Uluru, Daintree rainforest, the Great Barrier Reef... Australia is an island of incomparable natural beauty. However, the world's sixth-largest nation is home to thousands more dazzling experiences, from weird and wonderful landscapes to ancient sacred art and dynamic cities.
Long before Arthur Phillip and the First Fleet arrived at Port Jackson on 26 January 1788 - the date now celebrated as Australia Day - nature and then later, indigenous Australians, left their mark on this most beguiling of countries. Which all means that there are endless opportunities for visitors to explore, even on second, or third, fourth or fifth visits.
So if you've seen Sydney, been to the Barrier Reef and been wowed by the Whitsundays, here are some suggestions to delve a little deeper.
Best alternative places to visit in Australia
Best alternative places to visit in Australia
1/10 Ningaloo Reef, Western Australia
You’ve tried the Great Barrier Reef, now try…. Ningaloo, Australia’s largest fringing coral reef at 160 miles long. It is located on the edge the Ningaloo Coast - a World Heritage Site in Western Australia - and is the only large reef positioned so close to a landmass. So close, in fact, you can walk from the beach straight into a coral reef. It is home to more than 500 species of tropical fish and 220 species of coral.
2/10 Bungle Bungle Range, Western Australia
Kata-Tjuta's sacred rock formations are undoubtedly startling, but equally awe-inspiring is the Bungle Bungle range. Located in the far north-west of Western Australia in Purnululu National Park, the mountain range is a crumple of bizarre, tiger-striped domes, steep gorges, and seasonal waterfalls.
3/10 Melbourne, Victoria
Sydney steals the limelight, but Victoria's state capital is every bit as seductive. Melbourne is known as the cultural capital of Australia - with a slightly more European vibe than Sydney - and is famed for its architecture, art, and museums. Go on an edgy street-art tour, visit the city’s cricket ground, or wander around the Queen Victoria Market - the largest open air market in the southern hemisphere.
4/10 Cottesloe Beach, Western Australia
Where Sydney’s Bondi beach feels constrained and, sorry to say, tacky, Perth’s leading city strand - Cottesloe - is wide open and delightful. You can reach it in 19 minutes from Perth’s railway station (or just nine from Fremantle) and find white sand, clear water and a stylish promenade, Marine Parade. Best at dusk, when you can dip into the Indian Ocean and watch the sun do the same - the dying embers of another great Australian day.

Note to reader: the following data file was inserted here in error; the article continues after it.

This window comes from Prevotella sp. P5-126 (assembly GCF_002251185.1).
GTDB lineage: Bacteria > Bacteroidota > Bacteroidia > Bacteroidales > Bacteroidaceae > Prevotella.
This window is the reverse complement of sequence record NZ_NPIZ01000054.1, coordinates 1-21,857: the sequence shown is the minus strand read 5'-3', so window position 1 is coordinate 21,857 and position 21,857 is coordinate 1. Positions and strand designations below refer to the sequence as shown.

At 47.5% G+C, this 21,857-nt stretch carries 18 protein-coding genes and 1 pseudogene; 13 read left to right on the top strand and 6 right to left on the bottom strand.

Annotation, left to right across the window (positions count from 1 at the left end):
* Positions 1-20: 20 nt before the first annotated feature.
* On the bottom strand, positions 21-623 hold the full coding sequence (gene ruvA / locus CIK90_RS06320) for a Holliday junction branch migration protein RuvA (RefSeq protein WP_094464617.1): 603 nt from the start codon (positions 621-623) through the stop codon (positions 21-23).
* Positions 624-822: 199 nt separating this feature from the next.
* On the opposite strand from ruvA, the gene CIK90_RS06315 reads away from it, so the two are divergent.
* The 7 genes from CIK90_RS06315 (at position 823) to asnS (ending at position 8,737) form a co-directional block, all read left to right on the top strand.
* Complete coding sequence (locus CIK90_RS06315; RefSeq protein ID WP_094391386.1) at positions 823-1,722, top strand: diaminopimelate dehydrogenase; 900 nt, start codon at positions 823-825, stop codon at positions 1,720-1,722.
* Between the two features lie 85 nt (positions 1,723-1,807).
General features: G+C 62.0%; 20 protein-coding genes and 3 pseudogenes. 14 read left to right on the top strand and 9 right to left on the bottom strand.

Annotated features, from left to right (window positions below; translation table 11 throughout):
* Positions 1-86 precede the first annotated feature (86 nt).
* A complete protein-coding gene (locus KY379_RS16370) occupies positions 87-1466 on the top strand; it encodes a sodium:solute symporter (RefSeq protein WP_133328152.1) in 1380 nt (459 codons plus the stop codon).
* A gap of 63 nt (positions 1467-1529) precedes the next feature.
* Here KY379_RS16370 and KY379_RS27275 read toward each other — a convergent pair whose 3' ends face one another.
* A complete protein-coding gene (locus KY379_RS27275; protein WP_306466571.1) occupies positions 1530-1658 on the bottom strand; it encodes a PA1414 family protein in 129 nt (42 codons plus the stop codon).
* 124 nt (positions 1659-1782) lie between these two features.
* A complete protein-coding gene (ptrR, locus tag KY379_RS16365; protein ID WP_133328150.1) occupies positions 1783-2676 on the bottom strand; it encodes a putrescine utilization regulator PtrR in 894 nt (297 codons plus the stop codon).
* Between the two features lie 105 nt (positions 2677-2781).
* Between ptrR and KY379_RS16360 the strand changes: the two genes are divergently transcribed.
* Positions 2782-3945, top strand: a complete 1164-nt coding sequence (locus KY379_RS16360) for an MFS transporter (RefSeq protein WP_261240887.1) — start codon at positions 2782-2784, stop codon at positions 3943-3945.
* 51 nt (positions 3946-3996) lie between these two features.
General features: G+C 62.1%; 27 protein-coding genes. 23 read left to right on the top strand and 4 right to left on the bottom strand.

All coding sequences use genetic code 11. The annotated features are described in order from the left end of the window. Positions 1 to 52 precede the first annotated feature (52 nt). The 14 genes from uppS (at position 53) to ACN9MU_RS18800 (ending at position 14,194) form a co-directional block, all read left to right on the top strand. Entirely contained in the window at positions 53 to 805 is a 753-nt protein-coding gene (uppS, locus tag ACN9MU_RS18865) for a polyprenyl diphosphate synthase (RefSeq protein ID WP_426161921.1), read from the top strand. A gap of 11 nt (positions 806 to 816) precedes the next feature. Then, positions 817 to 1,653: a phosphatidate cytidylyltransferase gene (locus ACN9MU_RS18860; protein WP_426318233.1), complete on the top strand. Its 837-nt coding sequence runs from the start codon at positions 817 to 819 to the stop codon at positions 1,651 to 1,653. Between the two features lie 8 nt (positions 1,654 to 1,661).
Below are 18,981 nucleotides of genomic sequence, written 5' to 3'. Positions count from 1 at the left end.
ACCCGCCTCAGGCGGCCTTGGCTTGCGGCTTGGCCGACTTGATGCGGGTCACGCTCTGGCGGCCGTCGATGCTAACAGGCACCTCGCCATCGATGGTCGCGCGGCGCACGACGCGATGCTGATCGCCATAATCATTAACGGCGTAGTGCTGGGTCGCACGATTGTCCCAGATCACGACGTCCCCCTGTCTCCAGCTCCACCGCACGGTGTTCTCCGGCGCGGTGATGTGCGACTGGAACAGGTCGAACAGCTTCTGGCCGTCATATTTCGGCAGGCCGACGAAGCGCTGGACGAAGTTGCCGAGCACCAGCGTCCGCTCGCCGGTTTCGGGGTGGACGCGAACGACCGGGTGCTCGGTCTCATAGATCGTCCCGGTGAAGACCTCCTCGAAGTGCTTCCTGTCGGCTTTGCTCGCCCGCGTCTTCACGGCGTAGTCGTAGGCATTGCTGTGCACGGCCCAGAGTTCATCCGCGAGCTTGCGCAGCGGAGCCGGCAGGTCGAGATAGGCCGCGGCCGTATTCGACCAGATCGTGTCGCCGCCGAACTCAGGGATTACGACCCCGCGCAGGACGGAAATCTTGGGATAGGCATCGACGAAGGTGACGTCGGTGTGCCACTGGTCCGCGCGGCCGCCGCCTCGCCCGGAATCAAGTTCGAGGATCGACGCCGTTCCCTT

5/10 Mount Kosciuszko, New South Wales
You’ve climbed Sydney Harbour Bridge - now for Australia’s highest mountain. Don’t panic: Mount Kosciuszko, on the NSW side of the Snowy Mountains, is only 7,310 feet above the Pacific. According to the mountaineer Graham Hoyland, “You can drive a rental car to the top,” but you are advised on legal grounds not to try. Instead, you can walk to the top and back in a day, enjoying the Alpine flora along the way - or take the chairlift with a mountain bike and test your steering and braking on the bumpy descent. Just watch out for some serious mountain men and women: by some counts, “Kosci” is one of the seven summits, the highest peak on each continent, so it attracts climbers out of proportion to its frankly modest merits.
6/10 Cape York Land, Queensland
If you've joined the masses to see the sacred site of Uluru at sunrise, strike north on your next visit. In the far north of Queensland, a vast swathe of cattle grazing and uranium exploration land was handed back to its traditional owners, the Olkola in December. Cape York Land is to become Australia's newest national park, home to newly-discovered ancient rock art, as well as wetlands, rainforest and river systems.
7/10 Thirroul, New South Wales
You've had a picnic at Hanging Rock, now head for the South Coast for another literary connection - not the coast along the south of Australia, but the stretch of New South Wales shore south of Sydney towards the Victoria state border. The picturesque resort of Thirroul, with its own rail station, reveals a fine beach with top-grade Pacific breakers and bungalow with a literary claim to fame: DH Lawrence wrote Kangaroo in a rented cottage called Wyewurk, which still stands at 3 Craig Street. Visitors are not welcome, but you can wander around the structure that was imported as a flat-pack from California and contemplate the novel and its haunting description of Australia: The sky was pure, crystal pure and blue, of a lovely pale blue colour: the air was wonderful, new and unbreathed: and there were great distances. But the bush, the grey, charred bush …”
8/10 East Coast Escape, Tasmania
Done the Great Ocean Road? Try Tasmania, where a drive along the east coast, starting in Hobart and ending in St Helens, will take you through a spectacular landscape of granite cliffs and pristine beaches.
9/10 Lucky Bay, Western Australia
Forget Sydney's Taronga Zoo, in this postcard-pretty corner of Western Australia's south coast you can spot wild kangaroos bouncing across the beach. Sunset is the best time to see the marsupials, when they head out in search of dinner.
10/10 Kakadu National Park, Northern Territory
While Queensland has the world's oldest surviving rainforest, Daintree, the Northern Territory flaunts spectacular and remote Kakadu. A long journey is rewarded with remarkable wildlife, more than 5,000 ancient rock art sites and diverse landscapes that take in soaring sandstone cliffs, waterfalls, savanna, wetlands and tidal flats.